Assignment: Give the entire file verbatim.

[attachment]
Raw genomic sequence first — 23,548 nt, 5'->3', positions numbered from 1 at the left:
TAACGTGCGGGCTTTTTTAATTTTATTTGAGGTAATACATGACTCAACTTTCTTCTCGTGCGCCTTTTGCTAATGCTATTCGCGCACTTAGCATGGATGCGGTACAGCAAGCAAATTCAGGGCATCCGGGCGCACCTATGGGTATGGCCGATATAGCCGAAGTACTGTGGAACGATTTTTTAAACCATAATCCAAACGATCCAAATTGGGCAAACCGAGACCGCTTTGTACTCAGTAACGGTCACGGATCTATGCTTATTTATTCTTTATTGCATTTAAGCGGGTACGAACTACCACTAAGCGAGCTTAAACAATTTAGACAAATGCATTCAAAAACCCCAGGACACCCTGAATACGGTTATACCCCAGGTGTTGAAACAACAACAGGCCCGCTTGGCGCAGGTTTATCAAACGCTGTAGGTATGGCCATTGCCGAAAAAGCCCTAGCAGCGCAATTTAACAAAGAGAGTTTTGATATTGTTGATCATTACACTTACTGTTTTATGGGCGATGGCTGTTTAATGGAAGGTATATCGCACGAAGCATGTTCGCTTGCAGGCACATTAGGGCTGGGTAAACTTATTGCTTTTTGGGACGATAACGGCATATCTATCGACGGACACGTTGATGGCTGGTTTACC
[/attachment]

Raw genomic sequence first — 23,548 nt, 5'->3', positions numbered from 1 at the left:
TAACGTGCGGGCTTTTTTAATTTTATTTGAGGTAATACATGACTCAACTTTCTTCTCGTGCGCCTTTTGCTAATGCTATTCGCGCACTTAGCATGGATGCGGTACAGCAAGCAAATTCAGGGCATCCGGGCGCACCTATGGGTATGGCCGATATAGCCGAAGTACTGTGGAACGATTTTTTAAACCATAATCCAAACGATCCAAATTGGGCAAACCGAGACCGCTTTGTACTCAGTAACGGTCACGGATCTATGCTTATTTATTCTTTATTGCATTTAAGCGGGTACGAACTACCACTAAGCGAGCTTAAACAATTTAGACAAATGCATTCAAAAACCCCAGGACACCCTGAATACGGTTATACCCCAGGTGTTGAAACAACAACAGGCCCGCTTGGCGCAGGTTTATCAAACGCTGTAGGTATGGCCATTGCCGAAAAAGCCCTAGCAGCGCAATTTAACAAAGAGAGTTTTGATATTGTTGATCATTACACTTACTGTTTTATGGGCGATGGCTGTTTAATGGAAGGTATATCGCACGAAGCATGTTCGCTTGCAGGCACATTAGGGCTGGGTAAACTTATTGCTTTTTGGGACGATAACGGCATATCTATCGACGGACACGTTGATGGCTGGTTTACC